Jim and I bought two 250-exposure long-roll backs for the film cameras we already owned and soon were up-and-running with intervalometers custom-made by D.K. Philbin and Harold Hallikainen in San Luis Obispo, California. We calculated the interval between frames, 19 minutes, by dividing the number of frames on 33 feet of film into the working hours in a two-week period.

We positioned one of the two cameras to look down the fuselage of the plane, almost perfectly centered. The second camera looked across the right wing at an angle. They each shot the same number of frames daily (Figure 3).

Figure 3. The camera’s view of Hangar 63, in which GlobalFlyer was taking shape.


Every two weeks, a technician put in fresh film and mailed the exposed film cartridges to a processing lab in Burbank, which sent me the processed film. I reloaded the film cartridges and mailed them back to the hangar for the next two weeks. Over 15 months, the cameras made a total of about 11,000 frames.

It all would have worked fine except for mechanical problems with one of the cameras. Nikon F3s are not frame-accurate because they don’t have a pin-register mechanism. The relationship between the image and the sprocket holes varied considerably during the project. Sometimes one camera skipped a sprocket while advancing the film, which was fatal to the film from that camera. Converting the film frames to video requires a device called a telecine machine, and these devices presume frame-accuracy. The inconsistent feed was beyond the range of correction possible on the telecine machine. The film exposed by the second camera worked quite well.

Why didn’t I fix the problem? It took five months to accumulate enough processed film to make a test of the telecine conversion (a pricey $300 per hour). By the time I could see the extent of the problem, I was five months into a 15-month project. Any change or movement at that point would have made a visible difference in the film, so I stayed with the status quo. I thought I would be able to solve the problem with a little ingenuity.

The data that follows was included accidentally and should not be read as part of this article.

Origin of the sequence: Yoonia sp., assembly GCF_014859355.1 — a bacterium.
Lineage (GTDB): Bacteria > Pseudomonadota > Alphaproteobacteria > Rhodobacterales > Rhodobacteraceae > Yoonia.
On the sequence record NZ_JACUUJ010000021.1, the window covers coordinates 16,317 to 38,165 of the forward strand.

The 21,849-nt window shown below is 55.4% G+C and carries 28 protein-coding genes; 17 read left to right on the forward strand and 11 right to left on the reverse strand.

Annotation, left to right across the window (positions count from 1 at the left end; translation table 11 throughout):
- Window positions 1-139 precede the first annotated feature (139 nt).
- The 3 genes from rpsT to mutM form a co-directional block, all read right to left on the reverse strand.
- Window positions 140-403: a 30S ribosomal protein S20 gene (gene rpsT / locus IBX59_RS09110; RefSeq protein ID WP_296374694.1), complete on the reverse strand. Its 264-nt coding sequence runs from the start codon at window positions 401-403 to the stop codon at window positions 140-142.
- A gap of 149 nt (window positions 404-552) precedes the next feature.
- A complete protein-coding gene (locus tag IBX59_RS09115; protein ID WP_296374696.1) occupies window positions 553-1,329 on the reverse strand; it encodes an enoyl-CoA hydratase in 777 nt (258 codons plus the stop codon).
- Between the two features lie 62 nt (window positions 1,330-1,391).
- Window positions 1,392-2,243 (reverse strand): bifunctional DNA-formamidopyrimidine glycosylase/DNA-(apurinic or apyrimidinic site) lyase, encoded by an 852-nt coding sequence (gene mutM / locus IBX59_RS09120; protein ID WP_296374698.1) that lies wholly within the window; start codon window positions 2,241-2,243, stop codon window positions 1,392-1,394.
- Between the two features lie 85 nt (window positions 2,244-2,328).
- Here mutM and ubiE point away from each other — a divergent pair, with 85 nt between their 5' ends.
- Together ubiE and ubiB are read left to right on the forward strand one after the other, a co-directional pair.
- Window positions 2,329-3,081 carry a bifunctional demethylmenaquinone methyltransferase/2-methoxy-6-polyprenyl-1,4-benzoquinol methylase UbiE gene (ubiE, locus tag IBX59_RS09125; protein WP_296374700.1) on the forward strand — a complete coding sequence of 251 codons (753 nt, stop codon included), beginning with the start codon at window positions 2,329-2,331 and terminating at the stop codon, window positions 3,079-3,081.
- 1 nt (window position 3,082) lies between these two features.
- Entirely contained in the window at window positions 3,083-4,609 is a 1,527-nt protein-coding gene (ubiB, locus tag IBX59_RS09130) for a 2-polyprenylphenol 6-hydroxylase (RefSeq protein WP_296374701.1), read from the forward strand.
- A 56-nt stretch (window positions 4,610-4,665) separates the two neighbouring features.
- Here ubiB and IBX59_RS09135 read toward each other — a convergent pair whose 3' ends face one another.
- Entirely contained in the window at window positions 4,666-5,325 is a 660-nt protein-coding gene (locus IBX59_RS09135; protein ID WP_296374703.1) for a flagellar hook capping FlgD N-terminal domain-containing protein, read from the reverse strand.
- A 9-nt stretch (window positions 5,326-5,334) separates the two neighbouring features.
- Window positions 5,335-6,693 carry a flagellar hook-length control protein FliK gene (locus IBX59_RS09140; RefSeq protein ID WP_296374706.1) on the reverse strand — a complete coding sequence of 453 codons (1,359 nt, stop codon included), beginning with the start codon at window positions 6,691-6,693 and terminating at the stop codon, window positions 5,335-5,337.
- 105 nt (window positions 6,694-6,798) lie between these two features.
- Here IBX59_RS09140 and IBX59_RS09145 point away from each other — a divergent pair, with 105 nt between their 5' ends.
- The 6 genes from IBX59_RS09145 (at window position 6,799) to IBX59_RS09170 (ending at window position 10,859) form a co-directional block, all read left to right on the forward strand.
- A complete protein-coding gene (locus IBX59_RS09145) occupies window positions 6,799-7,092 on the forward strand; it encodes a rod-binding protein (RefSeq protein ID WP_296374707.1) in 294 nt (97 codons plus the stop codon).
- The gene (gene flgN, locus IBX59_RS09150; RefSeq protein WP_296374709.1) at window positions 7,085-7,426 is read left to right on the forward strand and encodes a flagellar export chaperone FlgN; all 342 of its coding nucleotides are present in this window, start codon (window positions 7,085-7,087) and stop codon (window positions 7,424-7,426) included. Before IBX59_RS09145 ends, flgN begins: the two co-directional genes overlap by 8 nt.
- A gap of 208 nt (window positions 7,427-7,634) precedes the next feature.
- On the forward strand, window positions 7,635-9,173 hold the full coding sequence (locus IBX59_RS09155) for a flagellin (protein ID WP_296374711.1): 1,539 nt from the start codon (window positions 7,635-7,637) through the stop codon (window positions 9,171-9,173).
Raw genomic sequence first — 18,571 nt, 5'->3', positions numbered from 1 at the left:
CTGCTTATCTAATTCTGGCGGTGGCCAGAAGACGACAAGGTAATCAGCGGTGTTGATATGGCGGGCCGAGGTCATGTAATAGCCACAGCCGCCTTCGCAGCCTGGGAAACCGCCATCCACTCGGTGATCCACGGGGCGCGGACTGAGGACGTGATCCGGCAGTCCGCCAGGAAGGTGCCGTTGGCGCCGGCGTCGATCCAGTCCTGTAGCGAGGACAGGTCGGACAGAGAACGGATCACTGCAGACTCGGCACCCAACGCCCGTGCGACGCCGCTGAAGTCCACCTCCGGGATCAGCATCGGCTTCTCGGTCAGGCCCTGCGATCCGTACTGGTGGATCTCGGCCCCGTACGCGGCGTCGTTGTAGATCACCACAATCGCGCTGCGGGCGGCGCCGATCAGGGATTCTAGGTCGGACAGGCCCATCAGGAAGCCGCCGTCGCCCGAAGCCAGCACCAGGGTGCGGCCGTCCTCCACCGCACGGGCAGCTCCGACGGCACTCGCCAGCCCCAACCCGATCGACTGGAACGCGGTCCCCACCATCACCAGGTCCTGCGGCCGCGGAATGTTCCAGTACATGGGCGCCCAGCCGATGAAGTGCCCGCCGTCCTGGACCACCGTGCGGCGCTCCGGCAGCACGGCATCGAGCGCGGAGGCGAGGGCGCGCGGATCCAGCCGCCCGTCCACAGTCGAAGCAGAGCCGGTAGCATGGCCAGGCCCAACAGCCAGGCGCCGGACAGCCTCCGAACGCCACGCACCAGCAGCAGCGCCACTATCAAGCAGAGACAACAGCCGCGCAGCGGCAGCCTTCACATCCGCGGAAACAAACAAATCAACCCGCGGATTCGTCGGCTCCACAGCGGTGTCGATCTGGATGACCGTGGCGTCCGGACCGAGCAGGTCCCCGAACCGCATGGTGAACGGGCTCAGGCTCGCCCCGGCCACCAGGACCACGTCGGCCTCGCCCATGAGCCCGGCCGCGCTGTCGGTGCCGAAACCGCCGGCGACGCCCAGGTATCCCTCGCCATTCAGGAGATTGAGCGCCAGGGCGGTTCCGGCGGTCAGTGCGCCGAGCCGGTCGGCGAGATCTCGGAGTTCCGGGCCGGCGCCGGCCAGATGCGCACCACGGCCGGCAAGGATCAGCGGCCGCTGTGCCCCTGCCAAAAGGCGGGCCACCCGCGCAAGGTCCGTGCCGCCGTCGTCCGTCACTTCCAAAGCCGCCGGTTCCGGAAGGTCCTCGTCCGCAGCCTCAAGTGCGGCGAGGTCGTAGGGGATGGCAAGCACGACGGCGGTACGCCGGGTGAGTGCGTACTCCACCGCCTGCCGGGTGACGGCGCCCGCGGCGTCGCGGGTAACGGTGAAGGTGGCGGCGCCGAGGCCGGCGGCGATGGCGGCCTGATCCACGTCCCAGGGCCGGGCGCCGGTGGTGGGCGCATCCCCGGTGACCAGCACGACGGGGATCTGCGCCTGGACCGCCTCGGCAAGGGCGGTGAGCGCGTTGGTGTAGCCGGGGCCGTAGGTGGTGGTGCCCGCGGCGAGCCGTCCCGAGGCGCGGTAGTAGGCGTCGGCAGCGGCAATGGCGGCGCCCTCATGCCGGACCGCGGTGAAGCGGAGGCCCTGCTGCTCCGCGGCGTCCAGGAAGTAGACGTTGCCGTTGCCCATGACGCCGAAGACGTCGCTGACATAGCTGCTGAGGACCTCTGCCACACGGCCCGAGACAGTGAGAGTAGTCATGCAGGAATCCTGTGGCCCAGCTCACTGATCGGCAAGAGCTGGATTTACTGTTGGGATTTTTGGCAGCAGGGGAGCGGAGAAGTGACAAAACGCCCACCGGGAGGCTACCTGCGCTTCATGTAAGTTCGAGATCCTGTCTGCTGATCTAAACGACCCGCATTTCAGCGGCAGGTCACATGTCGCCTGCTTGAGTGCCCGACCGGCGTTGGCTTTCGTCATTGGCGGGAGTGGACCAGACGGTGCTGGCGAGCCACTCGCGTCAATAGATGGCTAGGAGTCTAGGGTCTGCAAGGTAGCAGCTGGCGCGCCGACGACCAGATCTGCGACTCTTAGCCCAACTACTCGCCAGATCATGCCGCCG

That ingenuity took the form of a digital copy stand, which I still use today. It comprises two 35mm film rewinds, a Nikon D1 digital camera, a 55mm macro lens, and a Nikon film transport and diffuser. I run the film, which is held in place by two spring-steel tensioners, through the transport mechanism by hand. Several things never moved during the 15 months, so I can look through the viewfinder to position the film and shoot a copy of each frame. Later, I convert the frames from negative to positive, make color corrections, and batch process them for the time-lapse video.

At my current rate of copying, I estimate I’ll finish in 2016! But the results are quite good, as you can see.

Raising the Roofs
Despite the technical problems I had with the GlobalFlyer shoot, I was hooked. I started looking for opportunities to make more time-lapse photography, this time with more stable and frame-accurate digital cameras.

My next assignment was to document the construction of a barn and house over a period of years. I built a weatherproof box for the new digital time-lapse camera and mounted the box on top of a telephone pole on the property in view of the construction sites (Figure 4). To power the camera and its intervalometer, I employed two 12-volt motorcycle batteries. I installed a solar panel on top of the camera box to keep the batteries charged.